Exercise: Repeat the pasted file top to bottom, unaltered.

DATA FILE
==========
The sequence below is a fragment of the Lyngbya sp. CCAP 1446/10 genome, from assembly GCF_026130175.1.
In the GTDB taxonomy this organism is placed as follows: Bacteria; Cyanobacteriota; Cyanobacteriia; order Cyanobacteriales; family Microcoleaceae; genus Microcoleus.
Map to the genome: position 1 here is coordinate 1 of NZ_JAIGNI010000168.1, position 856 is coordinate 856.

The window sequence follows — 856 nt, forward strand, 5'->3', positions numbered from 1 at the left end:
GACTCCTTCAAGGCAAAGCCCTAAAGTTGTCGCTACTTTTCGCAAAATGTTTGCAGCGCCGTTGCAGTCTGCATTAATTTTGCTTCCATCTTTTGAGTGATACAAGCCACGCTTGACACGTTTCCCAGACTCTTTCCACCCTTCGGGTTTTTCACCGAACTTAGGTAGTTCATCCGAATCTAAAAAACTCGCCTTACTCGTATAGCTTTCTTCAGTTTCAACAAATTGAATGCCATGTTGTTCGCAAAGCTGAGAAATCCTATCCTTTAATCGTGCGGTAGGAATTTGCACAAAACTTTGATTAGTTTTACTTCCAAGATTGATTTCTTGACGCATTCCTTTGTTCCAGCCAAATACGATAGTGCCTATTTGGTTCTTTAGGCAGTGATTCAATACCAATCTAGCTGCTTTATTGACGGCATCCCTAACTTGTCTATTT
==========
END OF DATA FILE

The sequence below is a fragment of the Lyngbya sp. CCAP 1446/10 genome, from assembly GCF_026130175.1.
In the GTDB taxonomy this organism is placed as follows: Bacteria; Cyanobacteriota; Cyanobacteriia; order Cyanobacteriales; family Microcoleaceae; genus Microcoleus.
Map to the genome: position 1 here is coordinate 1 of NZ_JAIGNI010000168.1, position 856 is coordinate 856.

The window sequence follows — 856 nt, forward strand, 5'->3', positions numbered from 1 at the left end:
GACTCCTTCAAGGCAAAGCCCTAAAGTTGTCGCTACTTTTCGCAAAATGTTTGCAGCGCCGTTGCAGTCTGCATTAATTTTGCTTCCATCTTTTGAGTGATACAAGCCACGCTTGACACGTTTCCCAGACTCTTTCCACCCTTCGGGTTTTTCACCGAACTTAGGTAGTTCATCCGAATCTAAAAAACTCGCCTTACTCGTATAGCTTTCTTCAGTTTCAACAAATTGAATGCCATGTTGTTCGCAAAGCTGAGAAATCCTATCCTTTAATCGTGCGGTAGGAATTTGCACAAAACTTTGATTAGTTTTACTTCCAAGATTGATTTCTTGACGCATTCCTTTGTTCCAGCCAAATACGATAGTGCCTATTTGGTTCTTTAGGCAGTGATTCAATACCAATCTAGCTGCTTTATTGACGGCATCCCTAACTTGTCTATTT